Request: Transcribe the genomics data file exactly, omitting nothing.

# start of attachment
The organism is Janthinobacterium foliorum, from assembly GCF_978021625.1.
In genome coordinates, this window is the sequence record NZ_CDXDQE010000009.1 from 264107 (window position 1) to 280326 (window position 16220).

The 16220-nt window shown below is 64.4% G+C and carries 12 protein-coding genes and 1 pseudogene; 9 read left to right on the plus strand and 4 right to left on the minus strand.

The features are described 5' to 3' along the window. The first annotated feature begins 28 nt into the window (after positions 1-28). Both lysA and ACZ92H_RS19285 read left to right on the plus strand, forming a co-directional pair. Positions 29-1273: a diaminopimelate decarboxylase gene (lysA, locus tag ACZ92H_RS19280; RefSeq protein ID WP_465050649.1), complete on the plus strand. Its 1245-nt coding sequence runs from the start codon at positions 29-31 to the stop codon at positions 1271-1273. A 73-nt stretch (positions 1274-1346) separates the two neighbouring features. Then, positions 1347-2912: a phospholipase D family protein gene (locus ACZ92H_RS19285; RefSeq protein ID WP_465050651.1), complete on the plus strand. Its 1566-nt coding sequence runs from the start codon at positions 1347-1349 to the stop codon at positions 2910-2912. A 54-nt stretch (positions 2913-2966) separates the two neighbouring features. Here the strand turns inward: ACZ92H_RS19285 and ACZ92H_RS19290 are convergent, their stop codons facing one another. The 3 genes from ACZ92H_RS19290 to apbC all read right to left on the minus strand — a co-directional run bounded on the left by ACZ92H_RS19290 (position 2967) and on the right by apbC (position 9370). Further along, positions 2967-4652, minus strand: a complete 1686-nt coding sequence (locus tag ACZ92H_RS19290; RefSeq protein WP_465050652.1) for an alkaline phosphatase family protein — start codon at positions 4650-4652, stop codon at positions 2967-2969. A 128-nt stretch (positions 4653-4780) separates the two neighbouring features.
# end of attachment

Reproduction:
The organism is Janthinobacterium foliorum, from assembly GCF_978021625.1.
In genome coordinates, this window is the sequence record NZ_CDXDQE010000009.1 from 264107 (window position 1) to 280326 (window position 16220).

The 16220-nt window shown below is 64.4% G+C and carries 12 protein-coding genes and 1 pseudogene; 9 read left to right on the plus strand and 4 right to left on the minus strand.

The features are described 5' to 3' along the window. The first annotated feature begins 28 nt into the window (after positions 1-28). Both lysA and ACZ92H_RS19285 read left to right on the plus strand, forming a co-directional pair. Positions 29-1273: a diaminopimelate decarboxylase gene (lysA, locus tag ACZ92H_RS19280; RefSeq protein ID WP_465050649.1), complete on the plus strand. Its 1245-nt coding sequence runs from the start codon at positions 29-31 to the stop codon at positions 1271-1273. A 73-nt stretch (positions 1274-1346) separates the two neighbouring features. Then, positions 1347-2912: a phospholipase D family protein gene (locus ACZ92H_RS19285; RefSeq protein ID WP_465050651.1), complete on the plus strand. Its 1566-nt coding sequence runs from the start codon at positions 1347-1349 to the stop codon at positions 2910-2912. A 54-nt stretch (positions 2913-2966) separates the two neighbouring features. Here the strand turns inward: ACZ92H_RS19285 and ACZ92H_RS19290 are convergent, their stop codons facing one another. The 3 genes from ACZ92H_RS19290 to apbC all read right to left on the minus strand — a co-directional run bounded on the left by ACZ92H_RS19290 (position 2967) and on the right by apbC (position 9370). Further along, positions 2967-4652, minus strand: a complete 1686-nt coding sequence (locus tag ACZ92H_RS19290; RefSeq protein WP_465050652.1) for an alkaline phosphatase family protein — start codon at positions 4650-4652, stop codon at positions 2967-2969. A 128-nt stretch (positions 4653-4780) separates the two neighbouring features.